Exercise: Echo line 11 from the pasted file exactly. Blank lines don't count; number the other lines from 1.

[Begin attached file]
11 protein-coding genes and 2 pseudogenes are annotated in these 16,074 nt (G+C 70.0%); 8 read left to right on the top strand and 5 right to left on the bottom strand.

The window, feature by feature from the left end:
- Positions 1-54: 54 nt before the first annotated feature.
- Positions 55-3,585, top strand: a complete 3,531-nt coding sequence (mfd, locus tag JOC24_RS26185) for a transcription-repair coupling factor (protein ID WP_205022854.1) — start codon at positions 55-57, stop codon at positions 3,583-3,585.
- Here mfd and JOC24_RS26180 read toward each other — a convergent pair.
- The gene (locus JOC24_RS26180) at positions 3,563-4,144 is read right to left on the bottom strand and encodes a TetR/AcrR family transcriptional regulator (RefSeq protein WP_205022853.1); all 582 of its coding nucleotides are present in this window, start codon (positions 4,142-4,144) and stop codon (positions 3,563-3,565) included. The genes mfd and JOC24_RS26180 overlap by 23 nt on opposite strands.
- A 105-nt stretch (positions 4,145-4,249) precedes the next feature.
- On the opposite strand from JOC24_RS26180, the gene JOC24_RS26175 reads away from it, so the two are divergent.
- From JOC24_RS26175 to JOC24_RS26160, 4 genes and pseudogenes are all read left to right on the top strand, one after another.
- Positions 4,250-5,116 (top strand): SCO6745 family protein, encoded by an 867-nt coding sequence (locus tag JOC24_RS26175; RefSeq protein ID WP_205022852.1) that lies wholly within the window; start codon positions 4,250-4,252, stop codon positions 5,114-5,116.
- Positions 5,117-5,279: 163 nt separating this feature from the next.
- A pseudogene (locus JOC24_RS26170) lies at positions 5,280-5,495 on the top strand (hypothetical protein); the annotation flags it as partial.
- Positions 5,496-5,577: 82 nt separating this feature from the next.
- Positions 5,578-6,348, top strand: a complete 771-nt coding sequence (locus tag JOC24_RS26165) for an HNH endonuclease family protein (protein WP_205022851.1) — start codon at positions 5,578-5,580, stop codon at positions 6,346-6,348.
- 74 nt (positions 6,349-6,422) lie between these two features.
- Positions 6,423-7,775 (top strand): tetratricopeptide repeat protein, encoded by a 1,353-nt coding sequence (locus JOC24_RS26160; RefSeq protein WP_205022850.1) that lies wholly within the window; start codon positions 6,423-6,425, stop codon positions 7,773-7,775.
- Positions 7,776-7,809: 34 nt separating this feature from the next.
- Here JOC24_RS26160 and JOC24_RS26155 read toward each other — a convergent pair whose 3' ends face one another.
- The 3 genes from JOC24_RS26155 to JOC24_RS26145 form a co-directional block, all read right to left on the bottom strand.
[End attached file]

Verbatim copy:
- Positions 5,117-5,279: 163 nt separating this feature from the next.